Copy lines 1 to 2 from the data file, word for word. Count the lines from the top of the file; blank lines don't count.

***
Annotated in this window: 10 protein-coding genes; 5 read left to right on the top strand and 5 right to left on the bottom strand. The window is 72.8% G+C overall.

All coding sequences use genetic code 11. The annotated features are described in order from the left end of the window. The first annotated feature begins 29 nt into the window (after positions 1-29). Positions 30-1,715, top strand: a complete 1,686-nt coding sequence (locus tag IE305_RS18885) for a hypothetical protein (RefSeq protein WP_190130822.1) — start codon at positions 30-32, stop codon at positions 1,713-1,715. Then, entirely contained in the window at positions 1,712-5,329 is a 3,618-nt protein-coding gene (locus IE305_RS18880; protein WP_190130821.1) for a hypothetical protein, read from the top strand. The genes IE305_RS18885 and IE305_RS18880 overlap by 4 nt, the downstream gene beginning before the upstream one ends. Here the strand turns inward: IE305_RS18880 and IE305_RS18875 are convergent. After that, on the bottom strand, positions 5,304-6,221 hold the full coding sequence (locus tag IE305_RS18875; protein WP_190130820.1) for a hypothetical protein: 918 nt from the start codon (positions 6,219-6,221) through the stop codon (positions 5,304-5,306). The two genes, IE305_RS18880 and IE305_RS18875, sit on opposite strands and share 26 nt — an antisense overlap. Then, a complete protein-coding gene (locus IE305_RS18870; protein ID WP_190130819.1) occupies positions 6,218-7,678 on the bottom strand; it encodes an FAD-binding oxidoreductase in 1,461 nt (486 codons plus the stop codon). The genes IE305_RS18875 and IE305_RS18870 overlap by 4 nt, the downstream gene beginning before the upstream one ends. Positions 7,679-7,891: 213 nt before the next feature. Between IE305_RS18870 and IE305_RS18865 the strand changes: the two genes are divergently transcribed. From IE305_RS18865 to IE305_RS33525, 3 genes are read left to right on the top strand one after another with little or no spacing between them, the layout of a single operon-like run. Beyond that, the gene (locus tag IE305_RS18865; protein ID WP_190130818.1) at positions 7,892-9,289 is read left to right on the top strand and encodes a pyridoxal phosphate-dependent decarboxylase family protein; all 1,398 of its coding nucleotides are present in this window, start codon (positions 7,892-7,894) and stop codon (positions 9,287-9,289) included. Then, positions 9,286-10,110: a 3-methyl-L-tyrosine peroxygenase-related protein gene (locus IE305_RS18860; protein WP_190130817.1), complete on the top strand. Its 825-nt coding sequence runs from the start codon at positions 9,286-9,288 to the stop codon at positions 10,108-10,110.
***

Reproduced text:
Annotated in this window: 10 protein-coding genes; 5 read left to right on the top strand and 5 right to left on the bottom strand. The window is 72.8% G+C overall.

All coding sequences use genetic code 11. The annotated features are described in order from the left end of the window. The first annotated feature begins 29 nt into the window (after positions 1-29). Positions 30-1,715, top strand: a complete 1,686-nt coding sequence (locus tag IE305_RS18885) for a hypothetical protein (RefSeq protein WP_190130822.1) — start codon at positions 30-32, stop codon at positions 1,713-1,715. Then, entirely contained in the window at positions 1,712-5,329 is a 3,618-nt protein-coding gene (locus IE305_RS18880; protein WP_190130821.1) for a hypothetical protein, read from the top strand. The genes IE305_RS18885 and IE305_RS18880 overlap by 4 nt, the downstream gene beginning before the upstream one ends. Here the strand turns inward: IE305_RS18880 and IE305_RS18875 are convergent. After that, on the bottom strand, positions 5,304-6,221 hold the full coding sequence (locus tag IE305_RS18875; protein WP_190130820.1) for a hypothetical protein: 918 nt from the start codon (positions 6,219-6,221) through the stop codon (positions 5,304-5,306). The two genes, IE305_RS18880 and IE305_RS18875, sit on opposite strands and share 26 nt — an antisense overlap. Then, a complete protein-coding gene (locus IE305_RS18870; protein ID WP_190130819.1) occupies positions 6,218-7,678 on the bottom strand; it encodes an FAD-binding oxidoreductase in 1,461 nt (486 codons plus the stop codon). The genes IE305_RS18875 and IE305_RS18870 overlap by 4 nt, the downstream gene beginning before the upstream one ends. Positions 7,679-7,891: 213 nt before the next feature. Between IE305_RS18870 and IE305_RS18865 the strand changes: the two genes are divergently transcribed. From IE305_RS18865 to IE305_RS33525, 3 genes are read left to right on the top strand one after another with little or no spacing between them, the layout of a single operon-like run. Beyond that, the gene (locus tag IE305_RS18865; protein ID WP_190130818.1) at positions 7,892-9,289 is read left to right on the top strand and encodes a pyridoxal phosphate-dependent decarboxylase family protein; all 1,398 of its coding nucleotides are present in this window, start codon (positions 7,892-7,894) and stop codon (positions 9,287-9,289) included. Then, positions 9,286-10,110: a 3-methyl-L-tyrosine peroxygenase-related protein gene (locus IE305_RS18860; protein WP_190130817.1), complete on the top strand. Its 825-nt coding sequence runs from the start codon at positions 9,286-9,288 to the stop codon at positions 10,108-10,110.